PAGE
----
Winning a Grammy award is a lot like being named to an All-Star team, being elected to the Senate or even becoming the pope: It gives you a title that will precede your name for the rest of your life. But as one of the few polka groups recognizable to anyone under age sixty, Brave Combo earned a respectable prefix even before it won the Best Polka Grammy (don’t think that presentation’s televised) two years ago for Polkasonic. Now it’s a real mouthful: “Grammy-winning polka artists Brave Combo.” And even that extended moniker doesn’t tell the whole story. The 22-year-old Denton,Texas-based five-piece could have just as easily earned a nomination in the world-music category for the way it deftly blends Tejano, zydeco, acid-jazz and pop elements into its polka stew, or even a nod for best cover (if it’s not a category, it should be) for its groovy take on Foreigner’s “Double Vision” from last year’s release, The Process.
Actually, even though The Process earned the group yet another nomination in the polka category, it could have qualified as a best pop album candidate; the group used it to house all its favorite songs that didn’t polka quite hard enough to warrant inclusion on previous releases. Combo founder Carl Finch even entertained the thought that this tactic might garner the group some airplay outside the realm of weekend world-music shows. “But, no, we didn’t succeed there,” he remembers with a laugh.
However, Brave Combo finally did succeed at convincing some longtime skeptics of its legitimacy after joining polka legends such as Frankie Yankovic and Eddie Blazonczyk in the rarefied air of polka Grammy winners. Before earning the industry’s stamp of approval, some crafty music-biz types had written off Brave Combo as a novelty act, while hard-liners in the polka community found the group’s approach to be, well, a little too bohemian.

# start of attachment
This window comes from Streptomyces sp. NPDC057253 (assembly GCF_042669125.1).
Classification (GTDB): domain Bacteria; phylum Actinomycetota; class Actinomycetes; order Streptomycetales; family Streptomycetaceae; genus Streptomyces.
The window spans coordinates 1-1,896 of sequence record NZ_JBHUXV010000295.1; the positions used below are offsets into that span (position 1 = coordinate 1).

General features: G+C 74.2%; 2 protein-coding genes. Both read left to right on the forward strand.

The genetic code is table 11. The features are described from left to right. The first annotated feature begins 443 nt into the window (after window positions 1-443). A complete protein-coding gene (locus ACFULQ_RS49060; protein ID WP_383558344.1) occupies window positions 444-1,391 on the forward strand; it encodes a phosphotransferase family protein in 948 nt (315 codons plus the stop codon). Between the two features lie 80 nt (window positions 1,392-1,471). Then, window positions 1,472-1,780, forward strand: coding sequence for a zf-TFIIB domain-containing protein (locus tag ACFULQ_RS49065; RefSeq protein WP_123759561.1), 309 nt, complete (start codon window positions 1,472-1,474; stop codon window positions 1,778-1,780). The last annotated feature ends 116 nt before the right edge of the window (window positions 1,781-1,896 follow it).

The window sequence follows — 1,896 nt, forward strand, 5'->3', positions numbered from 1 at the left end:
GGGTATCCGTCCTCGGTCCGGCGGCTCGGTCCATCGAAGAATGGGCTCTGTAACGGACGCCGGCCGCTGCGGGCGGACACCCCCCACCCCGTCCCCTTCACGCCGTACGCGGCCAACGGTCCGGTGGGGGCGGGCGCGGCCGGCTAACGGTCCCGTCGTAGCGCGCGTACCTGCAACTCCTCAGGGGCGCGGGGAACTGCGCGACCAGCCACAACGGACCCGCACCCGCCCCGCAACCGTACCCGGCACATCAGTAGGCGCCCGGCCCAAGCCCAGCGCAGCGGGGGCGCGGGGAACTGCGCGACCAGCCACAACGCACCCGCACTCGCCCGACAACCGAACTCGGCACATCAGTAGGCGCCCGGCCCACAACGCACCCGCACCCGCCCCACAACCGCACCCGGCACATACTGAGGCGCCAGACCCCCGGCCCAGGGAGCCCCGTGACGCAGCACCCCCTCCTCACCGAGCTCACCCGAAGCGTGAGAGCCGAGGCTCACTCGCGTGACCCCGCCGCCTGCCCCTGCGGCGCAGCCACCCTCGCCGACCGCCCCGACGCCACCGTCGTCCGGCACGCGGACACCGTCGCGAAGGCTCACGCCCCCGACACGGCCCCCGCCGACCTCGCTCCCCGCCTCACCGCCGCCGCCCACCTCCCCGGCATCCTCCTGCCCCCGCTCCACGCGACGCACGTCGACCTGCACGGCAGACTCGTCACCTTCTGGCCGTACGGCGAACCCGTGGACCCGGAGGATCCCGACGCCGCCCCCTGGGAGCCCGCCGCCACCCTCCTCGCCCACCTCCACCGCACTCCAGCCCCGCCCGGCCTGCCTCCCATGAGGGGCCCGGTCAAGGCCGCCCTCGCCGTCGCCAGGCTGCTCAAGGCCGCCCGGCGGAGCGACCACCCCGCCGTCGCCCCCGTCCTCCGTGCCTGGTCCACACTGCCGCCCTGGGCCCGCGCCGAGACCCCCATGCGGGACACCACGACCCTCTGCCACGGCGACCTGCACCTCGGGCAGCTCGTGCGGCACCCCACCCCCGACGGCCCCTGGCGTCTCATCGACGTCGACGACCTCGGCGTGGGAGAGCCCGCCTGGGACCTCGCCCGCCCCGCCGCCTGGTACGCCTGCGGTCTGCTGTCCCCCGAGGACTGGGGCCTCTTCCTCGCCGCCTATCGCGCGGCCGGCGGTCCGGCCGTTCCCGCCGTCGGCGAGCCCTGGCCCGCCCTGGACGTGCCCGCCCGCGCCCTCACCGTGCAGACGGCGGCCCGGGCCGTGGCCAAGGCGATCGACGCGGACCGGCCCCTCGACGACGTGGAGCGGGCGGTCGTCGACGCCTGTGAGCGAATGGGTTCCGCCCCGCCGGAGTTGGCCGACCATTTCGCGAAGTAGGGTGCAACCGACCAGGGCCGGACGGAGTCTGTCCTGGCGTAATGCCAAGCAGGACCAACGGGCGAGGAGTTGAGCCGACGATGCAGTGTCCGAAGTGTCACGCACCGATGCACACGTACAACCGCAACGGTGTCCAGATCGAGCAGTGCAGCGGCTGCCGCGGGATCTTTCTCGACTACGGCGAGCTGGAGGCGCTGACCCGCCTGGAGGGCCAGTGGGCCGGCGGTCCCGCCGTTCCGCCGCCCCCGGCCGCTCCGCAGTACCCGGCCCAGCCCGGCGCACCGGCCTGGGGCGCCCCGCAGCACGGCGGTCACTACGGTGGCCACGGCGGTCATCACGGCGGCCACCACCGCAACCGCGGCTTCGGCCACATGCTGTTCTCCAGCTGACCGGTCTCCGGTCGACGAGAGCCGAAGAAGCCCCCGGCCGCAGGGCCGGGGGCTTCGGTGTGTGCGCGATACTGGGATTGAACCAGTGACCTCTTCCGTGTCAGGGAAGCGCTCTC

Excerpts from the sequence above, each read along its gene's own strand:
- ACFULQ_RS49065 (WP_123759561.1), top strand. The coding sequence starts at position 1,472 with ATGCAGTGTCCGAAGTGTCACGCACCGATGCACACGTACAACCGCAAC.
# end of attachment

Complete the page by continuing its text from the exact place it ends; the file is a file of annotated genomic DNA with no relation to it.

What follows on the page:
“Some people [within the polka community] completely got it,” Finch clarifies. “It’s been more the people who are just on the outside that didn’t know what to do with us. They look at us as just hippies. Winning that Grammy hasn’t changed anything significantly for us, but it has been a way for us to show that we take this music seriously and it’s not a joke. A big part of our mission has been to raise the level of awareness of polka within the industry. It’s a music that hasn’t been dubbed hip by the community at large, and that is still a big struggle for us.”
But while Finch wants his band to be taken seriously, Brave Combo doesn’t take itself too seriously, which is a good thing. It’s hard to imagine anything more ridiculous than a man with an accordion strapped to his chest acting snooty. Finch knows that aside from weddings and beer festivals, polka’s U.S. habitat is on PBS, where old folks enjoy it alongside other dead languages. He sees no reason why he can’t change that rep with Brave Combo, because he had to conquer these same perceptions when starting the band.